This will give the Royal Caribbean affiliate a trio of ex- Celebrity vessels. The line currently operates the 1990 built, 48,000 ton Horizon. She will be rejoined in 2013 by her 1992 built sister ship, Zenith, which is currently sailing for Pullmantur.

Celebrity Century has spent her last few seasons alternating between the Caribbean, and summer Alaska cruises. Her disposal has been bruited for a few years now, though Celebrity has continued to constantly invest and upgrade its first true mega ship.

Built by Meyer Werft in Papenburg, Germany and delivered towards the end of 1995, the then Century was the first of a similar trio. The 71,000 ton ship was followed by two slightly larger siblings, Galaxy and Mercury. Collectively, this trio raised the bar substantially in terms of the luxury mega ship experience, with their excellent service, cuisine and facilities putting them not far below the deluxe small ships in terms of the product offered on board.

Particular emphasis was placed on the quality and placement of on board art works at the time. All three ships went a huge way towards making Celebrity a world wide brand, before the line’s annexation  by Royal Caribbean in 1998. With extra large cabins and exquisite decor, these vessels were very much the benchmark for the subsequent Millennium class sisters that followed them.

When Galaxy and Mercury were passed on to the affiliated TUI Cruises, it was apparent that the older Century was also on borrowed time as a Celebrity mainstay. Despite this, she was given a major rebuild, with several hundred cabins enhanced with new, private balconies, as  well as incorporating successful signature elements that had proved popular on succeeding new classes of ships.

As far as Celebrity Cruises is concerned, the Century will always remain a seminal, groundbreaking ship. Deployed over the course of her career to most cruising regions in the world, she remains a ship that still has a huge amount to offer the cruising market.

Transferring to CDF, she will be the first, truly big French flagged passenger ship since the legendary SS. France of 1962. As such, she becomes part of a continuing tradition of French maritime excellence that includes such storied names as Ile De France, Liberte and, of course, Normandie.

While no itineraries have yet become public, the renaissance of this already fabled ship under the French flag will be welcomed by many shiplovers and bon viveurs around the world. I wish this great and beautiful lady bon voyage, and many more years of happy, highly styled adventures.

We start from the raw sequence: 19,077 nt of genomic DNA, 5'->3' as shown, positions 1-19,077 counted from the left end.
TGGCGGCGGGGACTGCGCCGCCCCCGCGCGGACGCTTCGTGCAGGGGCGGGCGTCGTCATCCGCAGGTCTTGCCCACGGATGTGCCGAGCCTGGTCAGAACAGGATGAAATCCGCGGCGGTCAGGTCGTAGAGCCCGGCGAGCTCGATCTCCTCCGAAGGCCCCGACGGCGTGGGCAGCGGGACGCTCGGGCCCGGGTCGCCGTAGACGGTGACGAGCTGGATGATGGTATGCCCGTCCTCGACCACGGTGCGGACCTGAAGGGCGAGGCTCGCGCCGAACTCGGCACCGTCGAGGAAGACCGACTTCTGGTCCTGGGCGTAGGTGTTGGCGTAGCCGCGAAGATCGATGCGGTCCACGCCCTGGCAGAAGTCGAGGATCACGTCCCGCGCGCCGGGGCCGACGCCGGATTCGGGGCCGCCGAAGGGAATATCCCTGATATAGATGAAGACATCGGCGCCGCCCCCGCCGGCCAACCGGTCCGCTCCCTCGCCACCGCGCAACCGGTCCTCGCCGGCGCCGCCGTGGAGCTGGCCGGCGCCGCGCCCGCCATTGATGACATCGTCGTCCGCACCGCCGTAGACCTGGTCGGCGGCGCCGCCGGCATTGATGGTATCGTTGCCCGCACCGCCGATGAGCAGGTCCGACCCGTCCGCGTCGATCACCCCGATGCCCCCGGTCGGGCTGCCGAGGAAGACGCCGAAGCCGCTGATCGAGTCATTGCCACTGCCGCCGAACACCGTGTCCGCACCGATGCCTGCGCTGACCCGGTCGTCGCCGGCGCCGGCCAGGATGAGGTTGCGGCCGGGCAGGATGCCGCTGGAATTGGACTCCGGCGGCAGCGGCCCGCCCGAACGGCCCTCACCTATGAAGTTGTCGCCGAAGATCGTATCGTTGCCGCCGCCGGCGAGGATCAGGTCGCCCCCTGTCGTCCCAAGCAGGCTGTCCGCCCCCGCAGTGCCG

DECEMBER 28, 2013: The transfer of Celebrity Century to Croisieres De France, originally denied after the initial publication of this piece, has now been confirmed. She will replace the smaller, less balcony laden Zenith from April of 2015.

UPDATE SEPTEMBER 2, 2014: You can disregard all of the above. It was today announced that Celebrity Century has, in fact, been sold to Chinese interests effective of April, 2015. What effect this will have on possible future fleet dispositions for Croisieres De France is as yet unannounced. 


Sovereign of the Seas is now sailing for Pullmantur as the imaginatively monickered Sovereign

Sovereign of the Seas is now sailing for Pullmantur as the imaginatively monickered Sovereign

There are quite literally millions of people who love to travel on the big, fun filled floating theme parks of today. More, in fact, than at any other time in history. And that figure is still rocketing skywards; fuelled by cheap fares, excellent value, and the arrival of a continuous conga line of new builds, each one seemingly laden with more time killing (and money costing) on board diversions than ever before.

But if your cruise history goes back a decade or two (or, whisper it, even three), then the ships you first cruised on will have been very different in style, concept, and probably size. The new blood of today is descended from a long line of much smaller ships, many of them fondly remembered for their big personalities and fun, on board vibe. As new ships came on line, these smaller, less gimmick suffused little gems seemed to vanish like Atlantic fog.

Ah, but did they?

You would be pleasantly surprised- and in some cases, no doubt, delighted- to learn how many of ‘those you have loved ‘ vessels are still sailing for other operators. In some cases, they are into their third or fourth lives. And, amazingly, they are still giving pleasure to an entire new generation of new passengers. PSo, put on your deck shoes, put down your pina colada (for now), and let’s take a little walk down memory lane….